If you talk to any high-ranking person inside Microsoft these days, a pretty strong scenario is trumping all others for who will take over from outgoing CEO Steve Ballmer.
And that is that Ford CEO Alan Mulally remains in the pole position for the job, with the idea that he will be more a “caretaker” type CEO, whose deep experience and inspirational charisma will get the company on the right path, while also training up a number of internal candidates to eventually take over from him.
The top pick among the possible heirs inside for that princeling role: Enterprise chief Satya Nadella.
Also in that mix: COO Kevin Turner, strategy exec Tony Bates and Nokia exec Stephen Elop. All of them, sources said, are considered by many internally to be not quite ready for prime time.
The plus for Mulally? An obvious ability to manage a complex organization, with many moving parts and masses of employees. The minus: He’s not enough of a visionary geek who can grok the massive changes moving through the digital landscape and also understand the complexity of the tech itself.
In other words: He can’t program. He doesn’t Snapchat. But he sure can give a corker of a speech.
Microsoft, many insiders said, might need such a leader as a temporary breather, as it moves away from its longtime leaders, Ballmer and also co-founder and chairman Bill Gates.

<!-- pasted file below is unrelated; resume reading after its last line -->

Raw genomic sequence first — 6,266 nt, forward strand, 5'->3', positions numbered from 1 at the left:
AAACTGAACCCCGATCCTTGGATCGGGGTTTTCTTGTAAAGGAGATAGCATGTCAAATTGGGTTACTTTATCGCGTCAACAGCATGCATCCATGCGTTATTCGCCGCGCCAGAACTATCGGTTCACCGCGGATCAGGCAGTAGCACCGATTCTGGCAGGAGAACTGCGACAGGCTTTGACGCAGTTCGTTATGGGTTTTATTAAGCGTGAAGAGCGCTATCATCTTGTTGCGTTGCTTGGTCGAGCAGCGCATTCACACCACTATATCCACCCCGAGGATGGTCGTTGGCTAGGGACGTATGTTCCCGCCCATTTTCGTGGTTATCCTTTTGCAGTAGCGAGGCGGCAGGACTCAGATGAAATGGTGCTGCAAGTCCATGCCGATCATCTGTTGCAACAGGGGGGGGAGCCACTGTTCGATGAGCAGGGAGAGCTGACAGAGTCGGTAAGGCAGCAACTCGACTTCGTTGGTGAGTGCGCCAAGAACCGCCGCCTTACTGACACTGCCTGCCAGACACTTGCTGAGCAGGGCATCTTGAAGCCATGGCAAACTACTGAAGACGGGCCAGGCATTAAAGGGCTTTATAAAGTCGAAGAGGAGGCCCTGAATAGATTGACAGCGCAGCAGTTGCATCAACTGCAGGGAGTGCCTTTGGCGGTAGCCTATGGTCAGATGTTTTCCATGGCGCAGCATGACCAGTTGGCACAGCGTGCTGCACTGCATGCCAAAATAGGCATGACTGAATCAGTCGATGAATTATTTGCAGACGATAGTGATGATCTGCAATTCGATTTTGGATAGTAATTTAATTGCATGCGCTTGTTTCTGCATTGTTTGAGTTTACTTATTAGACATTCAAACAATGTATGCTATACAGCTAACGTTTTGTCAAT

Gates, of course, is not going anywhere, and multiple sources said he has become re-engaged at the company of late. Ballmer is another story, as was clear in a recent Wall Street Journal piece, which finally confirmed an earlier AllThingsD story that I wrote about his departure announcement in August that characterized it as more sudden and also included a little push from the board, which Microsoft denied at the time.
In the WSJ piece, Ballmer came off as a bit feckless and a lot maudlin, although others decidedly did not.
That was clearly illustrated by the quotes of board search leader and loud talker John Thompson, who has emerged as a strong voice (too strong, some inside the company think) in the whole corporate drama.
Thompson did a nice bit of verbal jujitsu by noting that the board “didn’t push Steve to step down, but we were pushing him damn hard to go faster.” Also from Thompson, who seems to enjoy tough-love transportation metaphors when dealing with Ballmer: “Either get on the bus or get off,” and, “Hey, dude, let’s get on with it. We’re in suspended animation.”
Speaking of static danger, the board has its work cut out for it over the next weeks to decide on its pick. Directors are meeting in the midst of the company’s annual shareholders event, which takes place today, to cull the list of candidates to a smaller group, said sources close to the situation. The goal, as this site and many others have previously reported, is to name a new CEO before the end of the year.
While the list of names for the job has remained consistent since Ballmer announced in the summer he was stepping down, there are some within Microsoft who are also compiling a list of possible dark horses to ride the company into the future.
“There are a whole bunch of telecom execs all over the globe, who could suddenly appear,” said one, while another continued to hope for the reemergence of former Microsoft exec Paul Maritz, a sentimental favorite internally who has moved onto much greener pastures since he left the company.
I’ve mentioned Maritz before, but such a return seems unlikely, said many sources.